How-to set up Multi-factor Authentication for Office 365Alex Fields
Note that there are multiple layers to Microsoft’s Multi-factor Authentication (MFA) service. In this post, we are only covering the MFA included with Office 365. Additional Azure MFA features are available, for example, through a subscription to the Enterprise Mobility Suite.
In order to begin setup for multi-factor authentication, go to the Office 365 Admin portal. Find Settings > Services & add-ins on the left, then find Azure multi-factor authentication on the right.
Follow the link to Manage Azure multi-factor authentication.
From this screen, select the user(s) for whom you would like to enable the multi-factor authentication service. Click Enable.
You will be prompted–be sure to pause and take heed! I recommend using the links provided here to verify the deployment process, separately from what I am telling you on this blog–you never know what has changed day-to-day with Azure services. Besides, I take no responsibility for your actions–see my disclaimer.
In a private browsing session, you can either visit the link to https://aka.ms/MFASetup or https://portal.office.com–either will work. Now we can test it out on one of our users. They will be asked to setup the second factor upon sign-in.
Just fill out a mobile phone number, and choose call or text. You can also use push notification using a mobile app. In this example, we’ll just stick to SMS text messaging.
You will notice that authenticating on certain mobile devices presents a peculiar security dilemma: e.g. how does your Apple iPhone mail application prompt you for that second factor? It doesn’t. The workaround Microsoft came up with for this scenario is to generate an “app password,” which is given to you in the next step. Keep this somewhere safe.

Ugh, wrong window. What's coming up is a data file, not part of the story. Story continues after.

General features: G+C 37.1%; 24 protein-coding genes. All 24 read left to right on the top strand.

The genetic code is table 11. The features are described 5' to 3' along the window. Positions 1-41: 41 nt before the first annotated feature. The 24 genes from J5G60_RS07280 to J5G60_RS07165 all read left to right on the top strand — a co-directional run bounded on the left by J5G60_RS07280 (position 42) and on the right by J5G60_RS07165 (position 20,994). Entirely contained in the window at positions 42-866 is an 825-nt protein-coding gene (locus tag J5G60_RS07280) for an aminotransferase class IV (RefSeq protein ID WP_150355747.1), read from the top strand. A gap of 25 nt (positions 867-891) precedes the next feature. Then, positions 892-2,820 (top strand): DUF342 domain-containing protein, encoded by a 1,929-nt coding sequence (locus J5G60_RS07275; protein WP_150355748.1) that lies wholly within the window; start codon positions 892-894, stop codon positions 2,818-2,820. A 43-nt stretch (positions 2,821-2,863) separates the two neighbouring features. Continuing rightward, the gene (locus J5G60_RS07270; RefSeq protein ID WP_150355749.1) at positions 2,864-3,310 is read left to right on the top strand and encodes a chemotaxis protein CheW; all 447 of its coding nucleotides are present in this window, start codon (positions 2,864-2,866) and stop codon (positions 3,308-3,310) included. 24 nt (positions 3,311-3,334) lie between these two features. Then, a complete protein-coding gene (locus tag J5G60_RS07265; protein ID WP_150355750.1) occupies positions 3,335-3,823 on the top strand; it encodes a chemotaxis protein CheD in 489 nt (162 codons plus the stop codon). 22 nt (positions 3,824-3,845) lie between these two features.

How can you tell if this worked? Simple: try to remove & re-add your Email account from a mobile device, such as a tablet or mobile phone. It should reject your old password–you need to supply the app password instead.
To see how the second factor works on a PC, visit a Microsoft Online sign-in page with your Email address and password.
There you have it!
Returning to the Azure multi-factor authentication page in the service portal, you can also now manage certain settings for Enforced users.
Again, this is scratching the surface of multi-factor authentication. If you want to configure a full MFA provider and gain access to advanced features (including the ability to provide MFA for on-premises applications), then you will have more work to do (and it will incur additional charges on your Azure subscription)!
For many SMB organizations looking to enable MFA for Office 365, this “included” version will likely be all they need.
Azure (classic) service management portal
If you ever need to get back to the “vanilla” MFA settings area from the classic Azure service management portal, scroll down to select Active Directory from the left menu, then expand your domain.
Now find Manage Access then Manage Multi-Factor Authentication.
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